This was originally written in an email to a woman I was having an affair with in 2010. For whatever reason, at that time, I was inspired to share with her an initial effort to write, creatively, about the memories I had about family memories. These were mostly stories told more than once, ones I mostly overheard, not shared with me directly. Some of what’s here forms some of the content in “the story;” but because I am organizing it differently, I need to populate the backstory. This is especially true about the parents of the male protagonist. They need a chapter. So this has lead me back into the dusty quarters of the internet where I have been finding a lot of interesting source material from my own brain that I hope will inspire the filling of gaps in Part II of the story. I have not edited this other than to introduce a break between the narrative and my voice.
The road from Espanola to Chimayo has different names; County Road 76, the Santa Cruz Road, or the Chimayo Road. Often it could be called simply “the road.” My strongest memories are wending along it anxiously looking forward to getting to my grandmother’s house, an adobe structure with a tin roof and a small unattached garage. Nearby, there was an old well and an apple tree. The tree would yearly drop its leaves and fruit which would mingle together on the ground, rot, and give off a particular odor. That smell, if I ever want it, can be found in the distinct aroma in a glass of calvados.
The car drifted a bit from the left and to the right as it made its way down the road. A gentle glow lit the passenger compartment. The Packard Patrician’s sleepy headlights, lidded slightly, matched the driver’s eyes. His white hat pushed back on his head, he quietly sang along with the music on the radio. He reached over to the paper bag on the front seat, pulled the bottle inside to his lips and drank awkwardly out of the side of his mouth trying to keep one eye on the road. He returned the bottle to his lap, keeping it clutched in his right hand.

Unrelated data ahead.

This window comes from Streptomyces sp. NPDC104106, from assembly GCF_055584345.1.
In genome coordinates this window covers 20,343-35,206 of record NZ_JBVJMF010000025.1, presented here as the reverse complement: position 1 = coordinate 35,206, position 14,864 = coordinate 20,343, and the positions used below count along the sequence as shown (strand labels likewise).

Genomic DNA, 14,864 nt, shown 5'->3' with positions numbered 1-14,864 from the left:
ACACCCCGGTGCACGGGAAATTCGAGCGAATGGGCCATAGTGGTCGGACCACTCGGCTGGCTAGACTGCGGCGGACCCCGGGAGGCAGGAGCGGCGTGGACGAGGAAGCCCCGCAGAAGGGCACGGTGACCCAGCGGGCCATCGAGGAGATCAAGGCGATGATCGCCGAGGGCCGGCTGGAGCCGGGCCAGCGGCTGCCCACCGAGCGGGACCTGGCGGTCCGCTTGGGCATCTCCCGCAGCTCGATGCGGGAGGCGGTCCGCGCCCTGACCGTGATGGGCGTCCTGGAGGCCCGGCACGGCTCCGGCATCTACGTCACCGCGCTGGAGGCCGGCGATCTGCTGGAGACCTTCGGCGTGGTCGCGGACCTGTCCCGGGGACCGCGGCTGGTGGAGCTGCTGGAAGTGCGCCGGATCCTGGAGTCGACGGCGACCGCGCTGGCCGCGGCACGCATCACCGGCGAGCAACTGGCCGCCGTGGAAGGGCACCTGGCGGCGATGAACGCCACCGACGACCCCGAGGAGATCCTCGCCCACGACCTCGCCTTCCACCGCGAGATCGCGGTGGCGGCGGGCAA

The house, the last time I visited it was still solid although the inside was dusty. Nobody lived there anymore. I can remember looking through old photo albums and finding pictures of family members long dead, or who I didn’t know. Sometimes, in the old encyclopedias on the book shelf, I’d find pictures randomly tucked into the pages. There, between the pages of an article on Paraguay, was a picture of two people standing next to each other. On the back, written in pen were the cursive words “Carmen and I.”
By the time the Packard curved around the corner the driver was nearly asleep. Startled awake by brushing the edge of the road he swerved to the left in order to avoid going into the irrigation ditch, or worse into the trees just on the other side. When he did, a bag of groceries in the back toppled, scattering its contents over the back seat and down into the deep compartments for passengers feet below. Then he corrected back to the right, and then to the left, slowing briefly. Shaking his head he realized he’d gone too far. He pulled off the road and let a car pass, cranked the wheel hard, still holding the bottle, and then got back on the road going the opposite way he came. He took a long last drink drawing his hand across his moustache, and tossed the bottle onto the front seat.
The most compelling memories of the house for me have to do with food and people and music. It is where I found my first recordings of country music. I can remember the cartons of lard in the refrigerator and the fried eggs I wouldn’t eat. I didn’t like the way my uncles ate. They hurled themselves into food like it was a boxing match. A right swing with a piece of bread into the broken yolk, and then into the mouth. A left swing into the plate with a jalapeño pepper, and then into the mouth. Every thing was consumed and mixed together with gusto, chewed with open mouth. It’s almost like I am there just thinking about it. I had no taste or appreciation for food as a child or teenager. Today, I would join in, eating an avocado out of its skin with a spoon and some salt.
The children could see the lights coming down the drive. They ran out toward the car and its lights bathed them for a moment before shutting off. They yelled in Spanish, calling out. The driver got out of the car and waded through them and they yapped at him like puppies. He yelled at them, almost shaking them off his pant leg. He stumbled through the door and found the bedroom. He fell, face down, into the pillow and slept. One child strayed from the pack and to the car. She was hungry, as they all were. She pulled hard on the door and it opened. The back seat and floor were a mix of fruit, vegetables, cans, and bags. She reached down and picked up a red apple, shinning in the dusky light. She bit into it and chewed loudly.